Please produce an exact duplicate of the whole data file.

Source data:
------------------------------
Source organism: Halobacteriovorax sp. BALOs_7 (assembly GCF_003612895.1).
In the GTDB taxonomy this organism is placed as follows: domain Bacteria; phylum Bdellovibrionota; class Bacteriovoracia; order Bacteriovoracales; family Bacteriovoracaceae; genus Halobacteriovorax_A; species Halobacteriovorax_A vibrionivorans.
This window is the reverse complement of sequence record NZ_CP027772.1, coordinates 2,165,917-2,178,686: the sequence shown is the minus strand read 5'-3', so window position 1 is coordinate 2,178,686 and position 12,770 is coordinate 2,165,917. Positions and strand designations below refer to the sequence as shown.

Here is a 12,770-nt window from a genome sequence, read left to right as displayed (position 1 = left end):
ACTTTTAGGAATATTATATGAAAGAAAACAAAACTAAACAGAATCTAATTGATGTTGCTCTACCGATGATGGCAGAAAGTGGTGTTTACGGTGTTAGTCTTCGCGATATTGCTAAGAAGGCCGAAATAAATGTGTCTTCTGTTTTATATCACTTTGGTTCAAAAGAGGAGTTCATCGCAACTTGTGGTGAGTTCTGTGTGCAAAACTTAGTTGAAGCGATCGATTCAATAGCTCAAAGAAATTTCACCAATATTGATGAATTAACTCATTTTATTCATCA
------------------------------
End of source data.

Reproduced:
Source organism: Halobacteriovorax sp. BALOs_7 (assembly GCF_003612895.1).
In the GTDB taxonomy this organism is placed as follows: domain Bacteria; phylum Bdellovibrionota; class Bacteriovoracia; order Bacteriovoracales; family Bacteriovoracaceae; genus Halobacteriovorax_A; species Halobacteriovorax_A vibrionivorans.
This window is the reverse complement of sequence record NZ_CP027772.1, coordinates 2,165,917-2,178,686: the sequence shown is the minus strand read 5'-3', so window position 1 is coordinate 2,178,686 and position 12,770 is coordinate 2,165,917. Positions and strand designations below refer to the sequence as shown.

Here is a 12,770-nt window from a genome sequence, read left to right as displayed (position 1 = left end):
ACTTTTAGGAATATTATATGAAAGAAAACAAAACTAAACAGAATCTAATTGATGTTGCTCTACCGATGATGGCAGAAAGTGGTGTTTACGGTGTTAGTCTTCGCGATATTGCTAAGAAGGCCGAAATAAATGTGTCTTCTGTTTTATATCACTTTGGTTCAAAAGAGGAGTTCATCGCAACTTGTGGTGAGTTCTGTGTGCAAAACTTAGTTGAAGCGATCGATTCAATAGCTCAAAGAAATTTCACCAATATTGATGAATTAACTCATTTTATTCATCA